The world is full of wonder and delight, especially if you notice all the little details like flowers, leaves, ants, cracks in the pavement, chimneys and cellphone towers. (Okay so I made that last one up.) Anyway, it’s perfectly fine to ask over and over ‘What’s he doing?’ ‘What’s she doing?’ ‘What’s that Mummy?’ because it’s the only way to learn.
Two year-olds actually have prodigious memories. My tot can remember things from several months in the past ‘Daddy burnt his finger on the barbeque!’, recognise places she’s only visited once before ages ago, and can recall vocabulary not used often like ‘Ooh, look Mummy, a cherry picker!’
I need to stop rushing and slow the heck down. My toddler doesn’t need to be anywhere in a hurry, so why do I? The world will not end if we are late for playgroup because we had to touch ALL the dandelions along the way.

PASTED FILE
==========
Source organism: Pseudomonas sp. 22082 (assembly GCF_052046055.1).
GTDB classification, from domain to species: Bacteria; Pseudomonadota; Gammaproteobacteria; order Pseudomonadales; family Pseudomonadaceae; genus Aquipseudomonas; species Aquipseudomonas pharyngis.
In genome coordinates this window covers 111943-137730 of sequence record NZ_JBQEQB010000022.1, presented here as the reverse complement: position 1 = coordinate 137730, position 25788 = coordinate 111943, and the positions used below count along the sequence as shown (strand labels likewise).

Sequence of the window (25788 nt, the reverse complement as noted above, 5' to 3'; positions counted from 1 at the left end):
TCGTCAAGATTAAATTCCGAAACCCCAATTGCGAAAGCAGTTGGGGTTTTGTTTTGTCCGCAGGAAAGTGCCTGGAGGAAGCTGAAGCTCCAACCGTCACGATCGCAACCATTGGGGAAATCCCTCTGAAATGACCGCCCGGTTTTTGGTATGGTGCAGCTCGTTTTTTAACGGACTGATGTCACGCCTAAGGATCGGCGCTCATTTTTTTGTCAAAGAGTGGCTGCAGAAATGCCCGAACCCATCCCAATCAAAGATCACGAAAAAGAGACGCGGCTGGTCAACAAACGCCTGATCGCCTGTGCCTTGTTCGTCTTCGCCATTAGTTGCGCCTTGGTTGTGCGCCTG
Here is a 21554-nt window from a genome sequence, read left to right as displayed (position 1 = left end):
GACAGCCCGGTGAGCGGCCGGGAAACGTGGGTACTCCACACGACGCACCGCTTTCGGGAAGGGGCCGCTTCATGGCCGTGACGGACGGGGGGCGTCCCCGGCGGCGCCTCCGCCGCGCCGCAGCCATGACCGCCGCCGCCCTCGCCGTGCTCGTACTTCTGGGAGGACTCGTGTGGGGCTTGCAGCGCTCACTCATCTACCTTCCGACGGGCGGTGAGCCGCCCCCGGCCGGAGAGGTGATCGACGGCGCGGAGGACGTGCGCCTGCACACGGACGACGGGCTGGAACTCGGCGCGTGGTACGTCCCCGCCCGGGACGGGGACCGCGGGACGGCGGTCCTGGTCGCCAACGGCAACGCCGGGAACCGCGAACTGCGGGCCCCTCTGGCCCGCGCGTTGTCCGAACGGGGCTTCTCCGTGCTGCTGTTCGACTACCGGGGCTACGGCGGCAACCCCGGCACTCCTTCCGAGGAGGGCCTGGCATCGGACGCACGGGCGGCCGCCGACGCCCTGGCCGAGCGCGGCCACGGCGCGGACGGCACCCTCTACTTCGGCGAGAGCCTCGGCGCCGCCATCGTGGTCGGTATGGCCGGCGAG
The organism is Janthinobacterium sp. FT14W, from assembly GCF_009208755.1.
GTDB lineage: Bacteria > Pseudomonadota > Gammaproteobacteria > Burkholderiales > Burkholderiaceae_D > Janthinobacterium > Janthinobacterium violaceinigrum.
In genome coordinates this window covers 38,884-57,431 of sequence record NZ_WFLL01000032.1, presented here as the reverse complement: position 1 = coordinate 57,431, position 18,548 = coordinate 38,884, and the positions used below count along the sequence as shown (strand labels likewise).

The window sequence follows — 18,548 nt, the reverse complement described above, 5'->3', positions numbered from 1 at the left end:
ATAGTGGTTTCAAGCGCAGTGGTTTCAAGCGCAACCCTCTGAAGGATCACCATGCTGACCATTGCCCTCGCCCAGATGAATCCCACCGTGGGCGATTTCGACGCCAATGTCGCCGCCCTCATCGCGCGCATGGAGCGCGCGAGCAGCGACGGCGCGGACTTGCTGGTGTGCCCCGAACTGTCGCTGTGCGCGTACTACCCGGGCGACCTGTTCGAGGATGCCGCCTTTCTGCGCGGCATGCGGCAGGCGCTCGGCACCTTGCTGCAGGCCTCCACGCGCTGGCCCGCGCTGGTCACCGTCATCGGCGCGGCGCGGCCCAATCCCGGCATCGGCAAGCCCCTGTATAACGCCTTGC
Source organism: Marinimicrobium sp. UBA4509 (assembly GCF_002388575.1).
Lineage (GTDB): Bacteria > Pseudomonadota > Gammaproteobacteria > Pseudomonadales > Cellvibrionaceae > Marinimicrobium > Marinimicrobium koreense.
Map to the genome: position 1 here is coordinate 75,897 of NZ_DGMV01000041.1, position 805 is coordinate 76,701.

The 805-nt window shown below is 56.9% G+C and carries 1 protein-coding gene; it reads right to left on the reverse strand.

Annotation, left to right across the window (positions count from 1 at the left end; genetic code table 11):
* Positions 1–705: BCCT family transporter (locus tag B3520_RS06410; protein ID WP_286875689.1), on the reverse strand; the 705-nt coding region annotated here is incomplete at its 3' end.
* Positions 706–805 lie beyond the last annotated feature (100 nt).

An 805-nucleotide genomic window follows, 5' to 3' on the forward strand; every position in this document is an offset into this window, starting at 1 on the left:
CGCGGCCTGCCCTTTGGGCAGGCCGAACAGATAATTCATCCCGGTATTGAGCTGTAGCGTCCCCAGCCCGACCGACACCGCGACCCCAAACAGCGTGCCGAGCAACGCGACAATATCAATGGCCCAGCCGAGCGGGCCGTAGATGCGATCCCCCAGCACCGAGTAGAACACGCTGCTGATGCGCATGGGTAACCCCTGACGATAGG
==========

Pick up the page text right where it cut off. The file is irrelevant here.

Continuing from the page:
Everyone is worthy of my attention and respect. The ladies at the checkout. The postman. The old man working in his garden. The scary-looking dude and his scary-looking dog. A bright smile and a cheery hello goes a long way with absolutely everyone.
I need to move more. Preferably run or dance whilst singing Incey Wincey Spider.
Jumping in muddy puddles is a legitimate activity.
Food is fuel. My tot might be the first kid at the morning tea table, but when she’s done, she’s done. And is off to more exciting things.
Everything will be okay if you just get enough cuddles and kisses. There is no injury too big that can’t be made better by running to Mum or Dad.
If you haven’t laughed a hundred times today, you’re doing life wrong. Everything has the potential for hilarity – the way Mummy brushes her teeth, the way her brother squawks like a constipated pterodactyl, the fact she’s fallen over 10 times already that morning.
When someone else is upset, it’s okay to cry along with them. No one feels your pain quite like a concerned, sobbing toddler.
I need to read many, many books every day. The same ones over and over and over is good.
Even when I mess up and am not the best Mum I could be, she’s okay with that.